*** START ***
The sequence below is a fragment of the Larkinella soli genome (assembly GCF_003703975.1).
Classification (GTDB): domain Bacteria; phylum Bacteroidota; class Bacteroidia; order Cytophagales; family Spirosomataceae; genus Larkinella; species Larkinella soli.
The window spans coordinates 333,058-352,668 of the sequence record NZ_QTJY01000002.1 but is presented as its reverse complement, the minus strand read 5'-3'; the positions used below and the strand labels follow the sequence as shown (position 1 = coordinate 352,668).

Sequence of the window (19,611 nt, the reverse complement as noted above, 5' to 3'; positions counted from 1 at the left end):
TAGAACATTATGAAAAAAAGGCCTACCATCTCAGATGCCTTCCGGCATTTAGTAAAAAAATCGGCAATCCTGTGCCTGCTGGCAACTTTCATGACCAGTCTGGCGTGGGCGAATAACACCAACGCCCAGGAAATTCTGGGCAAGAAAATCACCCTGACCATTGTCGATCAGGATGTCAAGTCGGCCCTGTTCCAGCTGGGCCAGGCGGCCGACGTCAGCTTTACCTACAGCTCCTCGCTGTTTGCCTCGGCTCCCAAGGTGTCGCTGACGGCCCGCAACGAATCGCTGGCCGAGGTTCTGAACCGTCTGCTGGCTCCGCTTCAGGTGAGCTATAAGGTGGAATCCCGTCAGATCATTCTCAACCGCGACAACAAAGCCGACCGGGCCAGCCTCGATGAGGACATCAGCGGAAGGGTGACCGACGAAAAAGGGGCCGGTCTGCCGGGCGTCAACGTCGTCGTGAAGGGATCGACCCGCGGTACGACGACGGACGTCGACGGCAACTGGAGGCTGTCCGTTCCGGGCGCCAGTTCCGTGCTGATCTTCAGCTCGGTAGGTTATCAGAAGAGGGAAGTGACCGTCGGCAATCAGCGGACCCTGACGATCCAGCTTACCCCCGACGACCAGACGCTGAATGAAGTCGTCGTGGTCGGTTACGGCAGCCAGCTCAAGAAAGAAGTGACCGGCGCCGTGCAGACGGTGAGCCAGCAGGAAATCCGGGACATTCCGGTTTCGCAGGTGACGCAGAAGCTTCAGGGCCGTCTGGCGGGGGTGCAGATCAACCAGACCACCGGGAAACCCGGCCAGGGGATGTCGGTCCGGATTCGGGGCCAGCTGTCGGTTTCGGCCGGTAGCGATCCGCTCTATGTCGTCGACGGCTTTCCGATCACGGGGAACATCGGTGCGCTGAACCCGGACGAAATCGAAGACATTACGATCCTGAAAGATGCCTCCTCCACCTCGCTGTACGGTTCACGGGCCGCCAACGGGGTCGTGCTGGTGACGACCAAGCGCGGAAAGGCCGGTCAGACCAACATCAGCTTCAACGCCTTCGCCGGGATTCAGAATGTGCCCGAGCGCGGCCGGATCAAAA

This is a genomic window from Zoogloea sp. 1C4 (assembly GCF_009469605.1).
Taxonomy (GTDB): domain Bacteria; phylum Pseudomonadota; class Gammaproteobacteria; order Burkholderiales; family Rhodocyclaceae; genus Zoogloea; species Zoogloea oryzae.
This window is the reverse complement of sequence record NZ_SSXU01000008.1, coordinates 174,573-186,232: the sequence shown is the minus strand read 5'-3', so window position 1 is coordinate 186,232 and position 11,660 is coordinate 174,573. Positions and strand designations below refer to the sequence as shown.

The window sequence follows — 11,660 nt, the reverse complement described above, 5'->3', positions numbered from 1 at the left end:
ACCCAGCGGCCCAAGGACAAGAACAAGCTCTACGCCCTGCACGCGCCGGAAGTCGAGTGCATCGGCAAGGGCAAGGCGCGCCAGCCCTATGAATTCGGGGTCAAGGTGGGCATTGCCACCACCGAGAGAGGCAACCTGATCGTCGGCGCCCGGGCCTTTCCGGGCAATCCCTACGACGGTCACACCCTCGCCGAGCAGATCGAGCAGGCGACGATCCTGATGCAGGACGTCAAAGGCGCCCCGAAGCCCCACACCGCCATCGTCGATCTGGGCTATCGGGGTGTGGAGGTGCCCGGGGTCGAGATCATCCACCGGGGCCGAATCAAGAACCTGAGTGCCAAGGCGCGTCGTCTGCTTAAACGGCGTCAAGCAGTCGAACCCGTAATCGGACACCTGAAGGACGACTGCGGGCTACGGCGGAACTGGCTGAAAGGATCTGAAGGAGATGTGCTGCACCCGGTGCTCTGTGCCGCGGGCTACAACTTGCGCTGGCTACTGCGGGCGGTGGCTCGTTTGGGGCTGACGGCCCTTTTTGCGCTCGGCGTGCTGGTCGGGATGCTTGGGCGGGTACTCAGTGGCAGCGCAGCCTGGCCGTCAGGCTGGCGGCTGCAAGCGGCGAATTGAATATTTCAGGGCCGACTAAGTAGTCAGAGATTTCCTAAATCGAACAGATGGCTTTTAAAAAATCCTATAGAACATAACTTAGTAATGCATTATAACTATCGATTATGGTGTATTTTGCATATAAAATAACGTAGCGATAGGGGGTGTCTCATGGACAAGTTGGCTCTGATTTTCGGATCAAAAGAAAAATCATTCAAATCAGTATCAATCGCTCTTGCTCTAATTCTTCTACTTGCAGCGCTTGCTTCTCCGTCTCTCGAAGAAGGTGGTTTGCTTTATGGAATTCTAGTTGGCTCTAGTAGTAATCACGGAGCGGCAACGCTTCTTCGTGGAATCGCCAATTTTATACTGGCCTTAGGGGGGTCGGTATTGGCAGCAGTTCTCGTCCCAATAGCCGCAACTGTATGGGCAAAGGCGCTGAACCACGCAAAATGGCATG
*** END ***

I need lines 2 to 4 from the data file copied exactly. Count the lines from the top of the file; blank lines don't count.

Classification (GTDB): domain Bacteria; phylum Bacteroidota; class Bacteroidia; order Cytophagales; family Spirosomataceae; genus Larkinella; species Larkinella soli.
The window spans coordinates 333,058-352,668 of the sequence record NZ_QTJY01000002.1 but is presented as its reverse complement, the minus strand read 5'-3'; the positions used below and the strand labels follow the sequence as shown (position 1 = coordinate 352,668).

Sequence of the window (19,611 nt, the reverse complement as noted above, 5' to 3'; positions counted from 1 at the left end):